The Children's Book Quote of the Day

Just another WordPress.com weblog

Any Direction February 20, 2011

Filed under: Uncategorized — Shanna @ 10:51 pm

You can steer yourself any direction you choose. (from Oh, the Places You’ll Go by Dr. Suess)

Today I drove my car for the first time in . . . well, I don’t rightly remember when. The last time I drove it was about a week before it was buried by an un-neighborly neighbor. But our mini-spring last week and a little elbow grease got my car unstuck and so away I went! Just to church and back, but was it ever nice to be able to go where I wanted, when I wanted to go there. No waiting in the cold for the T, no walking over treacherously icy sidewalks. I’ve discovered these past several weeks that I can surely make do without a vehicle, but I’m pretty glad to have it also. I think a trip down the street to the grocery store is in order this week!

 

On the Move February 19, 2011

Filed under: Uncategorized — Shanna @ 6:18 pm

They say Aslan is on the move–perhaps has already landed. (from The Lion, the Witch, and the Wardrobe by C S Lewis)

This week, this frozen landscape experienced a three-day thaw. Three days with above-freezing temperatures. Lots of snow and ice melted away, landscape features have begun to re-emerge, and green grass is even visible in some places. I know it’s not spring yet. I know we’ve got a lot of winter left up here. But three days that felt like spring were uplifting indeed!

 

Must grow up February 18, 2011

Filed under: Uncategorized — Kristi @ 10:59 pm

Today, a full paragraph. Enjoy.

All children, except one, grow up. They soon know that they will grow up, and the way Wendy knew was this. One day when she was two years old she was playing in a garden, and she plucked another flower and ran with it to her mother. I suppose she must have looked rather delightful, for Mrs. Darling put her hand to her heart and cried, “Oh, why can’t you remain like this forever!” This was all that passed between them on the subject, but henceforth Wendy knew that she must grow up. You always know after you are two. Two is the beginning of the end. (from Peter Pan by J.M. Barrie)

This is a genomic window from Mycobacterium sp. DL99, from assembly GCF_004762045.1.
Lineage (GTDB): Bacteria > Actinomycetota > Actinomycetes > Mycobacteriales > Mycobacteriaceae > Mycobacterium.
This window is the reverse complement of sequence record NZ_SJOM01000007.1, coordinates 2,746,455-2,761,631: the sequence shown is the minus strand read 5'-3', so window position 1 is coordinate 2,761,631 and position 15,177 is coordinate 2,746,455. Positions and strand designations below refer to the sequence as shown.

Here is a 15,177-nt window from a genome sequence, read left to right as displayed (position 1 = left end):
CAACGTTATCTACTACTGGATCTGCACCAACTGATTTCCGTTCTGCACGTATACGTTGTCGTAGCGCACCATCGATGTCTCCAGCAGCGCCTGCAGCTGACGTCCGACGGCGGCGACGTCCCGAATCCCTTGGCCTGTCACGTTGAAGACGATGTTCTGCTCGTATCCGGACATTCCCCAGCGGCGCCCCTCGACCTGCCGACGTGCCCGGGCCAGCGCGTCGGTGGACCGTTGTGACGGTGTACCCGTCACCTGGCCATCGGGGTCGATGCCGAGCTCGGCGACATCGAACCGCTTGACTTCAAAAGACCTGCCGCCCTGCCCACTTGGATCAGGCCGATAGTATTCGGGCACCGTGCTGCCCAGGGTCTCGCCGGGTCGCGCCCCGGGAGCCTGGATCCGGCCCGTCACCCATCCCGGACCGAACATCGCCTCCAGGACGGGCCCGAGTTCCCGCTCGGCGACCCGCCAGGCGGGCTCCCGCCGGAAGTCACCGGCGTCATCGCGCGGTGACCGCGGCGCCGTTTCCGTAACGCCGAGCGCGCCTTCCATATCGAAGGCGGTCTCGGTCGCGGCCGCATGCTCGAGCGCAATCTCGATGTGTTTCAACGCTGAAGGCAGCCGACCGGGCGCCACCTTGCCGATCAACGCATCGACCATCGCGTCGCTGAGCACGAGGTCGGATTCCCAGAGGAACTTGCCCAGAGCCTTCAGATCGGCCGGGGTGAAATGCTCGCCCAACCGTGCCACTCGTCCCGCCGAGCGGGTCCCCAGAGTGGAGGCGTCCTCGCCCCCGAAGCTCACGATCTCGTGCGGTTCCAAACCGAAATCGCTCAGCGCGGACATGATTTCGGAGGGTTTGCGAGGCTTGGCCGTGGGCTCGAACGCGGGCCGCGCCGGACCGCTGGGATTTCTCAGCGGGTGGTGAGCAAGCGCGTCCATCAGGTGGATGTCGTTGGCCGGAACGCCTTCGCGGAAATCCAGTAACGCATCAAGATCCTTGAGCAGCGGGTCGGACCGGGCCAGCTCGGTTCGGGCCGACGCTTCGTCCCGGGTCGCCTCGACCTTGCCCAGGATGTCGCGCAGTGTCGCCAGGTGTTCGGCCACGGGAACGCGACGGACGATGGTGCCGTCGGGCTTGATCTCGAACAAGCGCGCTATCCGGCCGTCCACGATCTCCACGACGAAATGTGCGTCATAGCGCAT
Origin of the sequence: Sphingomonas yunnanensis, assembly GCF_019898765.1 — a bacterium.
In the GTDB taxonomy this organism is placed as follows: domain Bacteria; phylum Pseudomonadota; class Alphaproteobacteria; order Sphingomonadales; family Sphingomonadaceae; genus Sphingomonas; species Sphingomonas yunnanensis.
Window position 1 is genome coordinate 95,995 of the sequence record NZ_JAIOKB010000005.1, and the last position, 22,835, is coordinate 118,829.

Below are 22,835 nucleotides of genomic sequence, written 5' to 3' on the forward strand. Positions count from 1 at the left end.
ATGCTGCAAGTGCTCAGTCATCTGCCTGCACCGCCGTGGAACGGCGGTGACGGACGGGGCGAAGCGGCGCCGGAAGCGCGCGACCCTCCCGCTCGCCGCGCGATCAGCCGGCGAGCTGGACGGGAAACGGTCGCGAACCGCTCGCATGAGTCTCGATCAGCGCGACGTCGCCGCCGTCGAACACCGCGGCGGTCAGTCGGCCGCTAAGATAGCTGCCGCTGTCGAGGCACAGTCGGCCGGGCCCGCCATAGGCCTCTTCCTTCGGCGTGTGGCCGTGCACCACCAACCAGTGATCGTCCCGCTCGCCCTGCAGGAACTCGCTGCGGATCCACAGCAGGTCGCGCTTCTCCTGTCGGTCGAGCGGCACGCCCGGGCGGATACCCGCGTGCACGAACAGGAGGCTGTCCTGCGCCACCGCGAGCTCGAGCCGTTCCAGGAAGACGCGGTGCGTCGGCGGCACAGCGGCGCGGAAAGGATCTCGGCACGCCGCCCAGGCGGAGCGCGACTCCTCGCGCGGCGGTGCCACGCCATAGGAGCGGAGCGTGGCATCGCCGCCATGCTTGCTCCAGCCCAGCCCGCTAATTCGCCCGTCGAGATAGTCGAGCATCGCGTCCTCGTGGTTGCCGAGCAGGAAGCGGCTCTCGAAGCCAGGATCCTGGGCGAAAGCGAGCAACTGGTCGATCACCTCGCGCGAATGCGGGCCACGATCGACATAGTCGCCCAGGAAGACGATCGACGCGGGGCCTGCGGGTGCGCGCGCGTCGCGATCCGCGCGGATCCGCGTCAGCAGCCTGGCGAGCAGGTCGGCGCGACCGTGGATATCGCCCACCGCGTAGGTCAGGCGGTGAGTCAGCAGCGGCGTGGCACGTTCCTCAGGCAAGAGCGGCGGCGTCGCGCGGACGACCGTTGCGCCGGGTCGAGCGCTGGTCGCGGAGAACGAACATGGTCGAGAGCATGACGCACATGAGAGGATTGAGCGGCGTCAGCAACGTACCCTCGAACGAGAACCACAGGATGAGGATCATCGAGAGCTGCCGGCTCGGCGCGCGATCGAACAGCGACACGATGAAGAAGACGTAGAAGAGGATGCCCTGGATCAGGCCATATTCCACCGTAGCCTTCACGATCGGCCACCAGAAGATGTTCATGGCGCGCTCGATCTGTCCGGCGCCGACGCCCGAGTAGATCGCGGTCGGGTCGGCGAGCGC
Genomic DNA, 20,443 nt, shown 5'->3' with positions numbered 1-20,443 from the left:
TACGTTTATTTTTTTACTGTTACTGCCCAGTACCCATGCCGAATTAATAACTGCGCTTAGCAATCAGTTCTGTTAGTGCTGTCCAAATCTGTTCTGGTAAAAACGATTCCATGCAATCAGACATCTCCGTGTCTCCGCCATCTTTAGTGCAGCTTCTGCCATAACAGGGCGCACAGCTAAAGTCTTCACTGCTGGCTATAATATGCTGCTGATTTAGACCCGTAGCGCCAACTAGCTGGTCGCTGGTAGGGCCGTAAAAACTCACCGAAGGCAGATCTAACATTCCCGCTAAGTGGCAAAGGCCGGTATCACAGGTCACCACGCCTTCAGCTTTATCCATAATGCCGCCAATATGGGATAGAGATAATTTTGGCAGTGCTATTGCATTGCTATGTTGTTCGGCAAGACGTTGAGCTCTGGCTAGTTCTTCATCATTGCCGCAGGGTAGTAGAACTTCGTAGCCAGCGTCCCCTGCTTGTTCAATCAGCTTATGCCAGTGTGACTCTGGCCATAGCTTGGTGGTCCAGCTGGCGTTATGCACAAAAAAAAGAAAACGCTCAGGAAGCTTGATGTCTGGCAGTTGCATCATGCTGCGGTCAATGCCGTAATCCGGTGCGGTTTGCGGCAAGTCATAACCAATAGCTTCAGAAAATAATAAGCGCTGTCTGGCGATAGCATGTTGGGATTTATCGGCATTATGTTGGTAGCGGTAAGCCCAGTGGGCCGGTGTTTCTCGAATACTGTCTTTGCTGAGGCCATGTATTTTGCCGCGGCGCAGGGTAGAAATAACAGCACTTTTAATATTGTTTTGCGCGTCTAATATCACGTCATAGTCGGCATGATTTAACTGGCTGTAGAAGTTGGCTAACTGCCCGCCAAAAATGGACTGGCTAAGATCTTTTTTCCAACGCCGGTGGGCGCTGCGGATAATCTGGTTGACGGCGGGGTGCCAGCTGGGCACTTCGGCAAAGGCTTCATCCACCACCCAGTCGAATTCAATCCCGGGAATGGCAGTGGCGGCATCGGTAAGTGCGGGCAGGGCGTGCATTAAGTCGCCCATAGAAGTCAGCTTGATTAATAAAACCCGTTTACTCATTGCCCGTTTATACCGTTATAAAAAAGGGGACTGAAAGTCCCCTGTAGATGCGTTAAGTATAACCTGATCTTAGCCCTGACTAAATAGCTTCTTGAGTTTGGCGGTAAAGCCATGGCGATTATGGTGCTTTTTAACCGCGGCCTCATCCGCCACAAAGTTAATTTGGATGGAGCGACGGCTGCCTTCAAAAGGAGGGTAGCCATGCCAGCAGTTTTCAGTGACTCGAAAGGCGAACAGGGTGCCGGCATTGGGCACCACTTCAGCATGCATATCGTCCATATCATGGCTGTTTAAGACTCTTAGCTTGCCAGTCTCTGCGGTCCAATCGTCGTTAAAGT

The other day I had a baby. And today he turned two years old. I don’t know what kind of trickery time is playing on me, but I swear he was only just born. Today he sat across the table from me at dinner, feeding himself rice with a fork with impressive precision and saying, “More broccolies, peez,” with his cheeks full. I was struck dumb for a few moments at the sight of him sitting there like a grown up in a grown up chair eating like the rest of us. I mean, just the other day it seems I was eating my dinner one-handed while he drank his at my bosom. (Feeding him was cheaper then.)

And then, after dinner, I made a fatal mistake. I looked back at pictures of him. And videos. And I died. If he was just born the other day, why don’t I remember him being so small? Why does it seem like he’s always been walking and talking and building lego things? I guess he really is two and it really is true what they say about how fast it all goes.

Tonight, while his banana flavored monkey cake bakes, I think I’ll console myself with a few chapters of Peter Pan. Sometimes mamas with growing up boys need the consolation of Neverland.

 

Sacred savings books